Lou Fraser Wins Marsh Award
We are pleased that teaching artist Lou Fraser has been awarded the Marsh Award for Excellence in Visual Arts Engagement.
Lou plays a key part in Fruitmarket’s engagement programmes. Highlights of her work include leading Creative Connections, our new three-year programme for primary schools; working with older adults in our Making Memories reminiscence sessions, and representing Fruitmarket as an artist in residence with young people at the Edinburgh Royal Hospital for Children and Young People.
As cited on Engage’s website, ‘The Marsh Awards for Excellence in Visual Arts Engagement celebrate the hard work and dedication of colleagues working within visual arts participation and engagement. The annual awards recognise and celebrate the achievements of those working in learning, participation and engagement within visual arts contexts in the UK and internationally. It celebrates the work of individuals and groups working in freelance, salaried and voluntary roles, who have brought the benefits of engaging in the arts to communities in 2022-23. The Awards offer winners £500 in professional development support in addition to recognition for their work.’
Louise K. Fraser (@lou.kin) has worked as a dyslexic neurodivergent teaching artist for the past 18 years, since graduating with MFA from Edinburgh College of Art. Her teaching and practice are based around making to think and understand, working with people of all ages to find the right way for them to engage with art. She works across Scotland devising and delivering imaginative and original workshops as well as Career-Long Professional Learning (CLPL) to teachers in person and online. She devises resources for galleries, institutions, and councils, drawing on her experience as a freelance arts educator and a secondary school Art and Design teacher.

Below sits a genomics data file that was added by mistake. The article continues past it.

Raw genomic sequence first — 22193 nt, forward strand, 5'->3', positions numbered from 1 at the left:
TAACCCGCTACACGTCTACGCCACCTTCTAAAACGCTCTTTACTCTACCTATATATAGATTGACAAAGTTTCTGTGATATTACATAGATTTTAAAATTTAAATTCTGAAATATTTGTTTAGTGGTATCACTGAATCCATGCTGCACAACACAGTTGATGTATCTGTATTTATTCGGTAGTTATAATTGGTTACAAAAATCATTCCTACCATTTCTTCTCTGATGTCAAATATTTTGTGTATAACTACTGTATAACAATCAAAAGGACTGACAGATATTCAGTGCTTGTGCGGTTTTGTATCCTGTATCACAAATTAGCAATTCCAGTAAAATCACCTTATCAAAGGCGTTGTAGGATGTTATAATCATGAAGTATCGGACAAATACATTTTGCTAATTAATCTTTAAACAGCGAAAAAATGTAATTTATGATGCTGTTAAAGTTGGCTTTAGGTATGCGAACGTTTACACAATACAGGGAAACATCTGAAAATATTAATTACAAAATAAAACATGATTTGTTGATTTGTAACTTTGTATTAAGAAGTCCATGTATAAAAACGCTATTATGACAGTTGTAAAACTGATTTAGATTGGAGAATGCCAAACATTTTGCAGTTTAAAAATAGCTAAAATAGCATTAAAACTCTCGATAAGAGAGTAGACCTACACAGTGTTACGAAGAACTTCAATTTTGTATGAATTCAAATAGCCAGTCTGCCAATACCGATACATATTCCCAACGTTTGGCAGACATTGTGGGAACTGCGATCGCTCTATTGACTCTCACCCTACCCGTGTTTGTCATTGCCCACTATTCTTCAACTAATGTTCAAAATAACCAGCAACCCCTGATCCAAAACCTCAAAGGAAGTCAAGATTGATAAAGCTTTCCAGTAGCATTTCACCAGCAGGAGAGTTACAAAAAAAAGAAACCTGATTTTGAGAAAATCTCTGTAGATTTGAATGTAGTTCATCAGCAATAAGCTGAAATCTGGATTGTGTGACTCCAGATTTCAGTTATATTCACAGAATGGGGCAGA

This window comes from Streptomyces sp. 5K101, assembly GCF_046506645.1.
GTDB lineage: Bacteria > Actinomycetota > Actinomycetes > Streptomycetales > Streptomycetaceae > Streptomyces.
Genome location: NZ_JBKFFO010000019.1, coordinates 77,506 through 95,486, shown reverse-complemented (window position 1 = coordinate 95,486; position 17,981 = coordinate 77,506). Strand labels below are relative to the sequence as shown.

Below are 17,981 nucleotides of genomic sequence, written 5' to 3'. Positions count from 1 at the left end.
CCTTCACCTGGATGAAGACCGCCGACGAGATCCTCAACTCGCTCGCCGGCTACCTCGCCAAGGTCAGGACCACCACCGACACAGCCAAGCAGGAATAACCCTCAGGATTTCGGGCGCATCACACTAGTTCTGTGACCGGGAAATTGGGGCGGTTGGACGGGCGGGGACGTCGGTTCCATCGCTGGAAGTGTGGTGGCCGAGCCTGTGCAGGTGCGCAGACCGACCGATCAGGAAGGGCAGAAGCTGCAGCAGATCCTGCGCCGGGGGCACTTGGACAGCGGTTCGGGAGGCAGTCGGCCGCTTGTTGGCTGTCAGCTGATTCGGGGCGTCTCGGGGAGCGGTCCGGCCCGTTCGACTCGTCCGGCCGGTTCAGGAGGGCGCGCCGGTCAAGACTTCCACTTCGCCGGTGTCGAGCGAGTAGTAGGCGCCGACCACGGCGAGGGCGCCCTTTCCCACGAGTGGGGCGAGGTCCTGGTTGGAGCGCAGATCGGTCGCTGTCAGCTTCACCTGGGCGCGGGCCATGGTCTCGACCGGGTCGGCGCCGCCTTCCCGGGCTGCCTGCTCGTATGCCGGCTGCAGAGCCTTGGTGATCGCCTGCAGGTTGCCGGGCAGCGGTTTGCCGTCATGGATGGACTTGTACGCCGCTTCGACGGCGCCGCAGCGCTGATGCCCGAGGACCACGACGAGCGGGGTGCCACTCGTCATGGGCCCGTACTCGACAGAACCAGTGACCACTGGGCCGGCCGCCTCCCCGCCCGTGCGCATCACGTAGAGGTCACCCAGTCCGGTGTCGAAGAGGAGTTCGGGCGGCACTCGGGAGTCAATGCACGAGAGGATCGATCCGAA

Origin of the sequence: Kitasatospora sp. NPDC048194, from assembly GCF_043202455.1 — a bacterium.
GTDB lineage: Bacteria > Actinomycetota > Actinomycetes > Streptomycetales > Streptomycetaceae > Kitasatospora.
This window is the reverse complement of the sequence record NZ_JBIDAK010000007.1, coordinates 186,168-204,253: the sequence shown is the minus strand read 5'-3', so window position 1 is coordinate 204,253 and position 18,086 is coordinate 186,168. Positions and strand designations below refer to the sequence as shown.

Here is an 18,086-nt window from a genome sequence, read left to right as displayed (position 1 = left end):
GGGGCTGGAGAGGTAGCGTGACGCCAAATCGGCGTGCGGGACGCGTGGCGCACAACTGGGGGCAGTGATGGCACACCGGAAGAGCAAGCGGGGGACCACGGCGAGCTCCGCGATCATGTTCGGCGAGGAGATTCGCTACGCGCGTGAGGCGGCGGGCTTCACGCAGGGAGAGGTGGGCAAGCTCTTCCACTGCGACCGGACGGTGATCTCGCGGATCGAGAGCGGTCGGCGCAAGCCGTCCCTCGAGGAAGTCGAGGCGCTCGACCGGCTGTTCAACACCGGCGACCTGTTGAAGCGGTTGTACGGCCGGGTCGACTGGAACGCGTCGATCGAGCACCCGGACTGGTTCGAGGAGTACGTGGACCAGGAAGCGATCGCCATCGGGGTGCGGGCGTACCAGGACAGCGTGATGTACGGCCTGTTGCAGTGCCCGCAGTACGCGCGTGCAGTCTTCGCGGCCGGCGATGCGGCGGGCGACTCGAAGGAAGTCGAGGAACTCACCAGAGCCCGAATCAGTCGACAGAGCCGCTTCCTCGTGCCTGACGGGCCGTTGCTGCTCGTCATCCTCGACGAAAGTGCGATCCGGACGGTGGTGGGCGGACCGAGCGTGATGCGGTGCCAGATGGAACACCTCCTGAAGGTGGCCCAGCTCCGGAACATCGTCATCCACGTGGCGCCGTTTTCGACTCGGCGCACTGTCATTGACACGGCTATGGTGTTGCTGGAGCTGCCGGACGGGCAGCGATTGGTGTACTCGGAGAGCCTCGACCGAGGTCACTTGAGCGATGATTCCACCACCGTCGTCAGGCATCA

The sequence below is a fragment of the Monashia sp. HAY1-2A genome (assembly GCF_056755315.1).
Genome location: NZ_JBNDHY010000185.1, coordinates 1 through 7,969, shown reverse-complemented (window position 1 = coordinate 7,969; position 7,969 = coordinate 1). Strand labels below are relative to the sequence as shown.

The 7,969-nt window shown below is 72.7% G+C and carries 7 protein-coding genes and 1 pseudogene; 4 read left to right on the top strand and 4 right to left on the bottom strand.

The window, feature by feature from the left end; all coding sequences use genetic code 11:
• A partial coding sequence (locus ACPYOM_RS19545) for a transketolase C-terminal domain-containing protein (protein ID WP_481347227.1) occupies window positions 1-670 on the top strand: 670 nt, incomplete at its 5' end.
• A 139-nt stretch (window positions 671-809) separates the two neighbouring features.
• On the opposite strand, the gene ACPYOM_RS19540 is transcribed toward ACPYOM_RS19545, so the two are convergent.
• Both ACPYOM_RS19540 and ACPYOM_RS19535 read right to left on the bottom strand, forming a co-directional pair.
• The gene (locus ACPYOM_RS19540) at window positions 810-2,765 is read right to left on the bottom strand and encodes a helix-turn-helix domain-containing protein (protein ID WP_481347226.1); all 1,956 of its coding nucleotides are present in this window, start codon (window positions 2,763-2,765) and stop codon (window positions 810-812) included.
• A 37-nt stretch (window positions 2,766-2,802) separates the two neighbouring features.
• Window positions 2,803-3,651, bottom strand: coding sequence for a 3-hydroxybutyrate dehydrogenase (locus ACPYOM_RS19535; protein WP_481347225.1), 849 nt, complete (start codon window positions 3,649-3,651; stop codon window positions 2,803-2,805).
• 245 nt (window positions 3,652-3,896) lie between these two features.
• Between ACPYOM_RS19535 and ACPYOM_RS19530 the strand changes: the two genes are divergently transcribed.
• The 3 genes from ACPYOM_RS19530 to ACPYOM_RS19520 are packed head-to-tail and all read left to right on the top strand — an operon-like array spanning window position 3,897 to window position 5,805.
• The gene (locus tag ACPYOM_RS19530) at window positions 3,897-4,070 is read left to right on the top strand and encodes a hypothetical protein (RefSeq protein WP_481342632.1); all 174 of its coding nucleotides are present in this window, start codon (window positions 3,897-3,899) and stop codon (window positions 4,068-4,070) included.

Lou continues to develop her own art practice from her studio in Leith and through residencies. Finding solutions to gaps in the artworld is something she pursues through personal projects such as Teach Art, a teacher residency program that runs in line with school holidays, Bridging, an ongoing project rethinking pedagogy and our interaction with it as freelance teaching artists, and Meet Up, yearly gatherings for teaching artists in Edinburgh.
For the past 10 years she has had, as she describes it, ‘had the pleasure of working with Fruitmarket on many projects that span a wide range of ages and abilities.’ It is with the support of Fruitmarket that Lou states she has ‘been able to develop different and imaginative ways of working within the gallery space and to challenge expectations of what can be done.’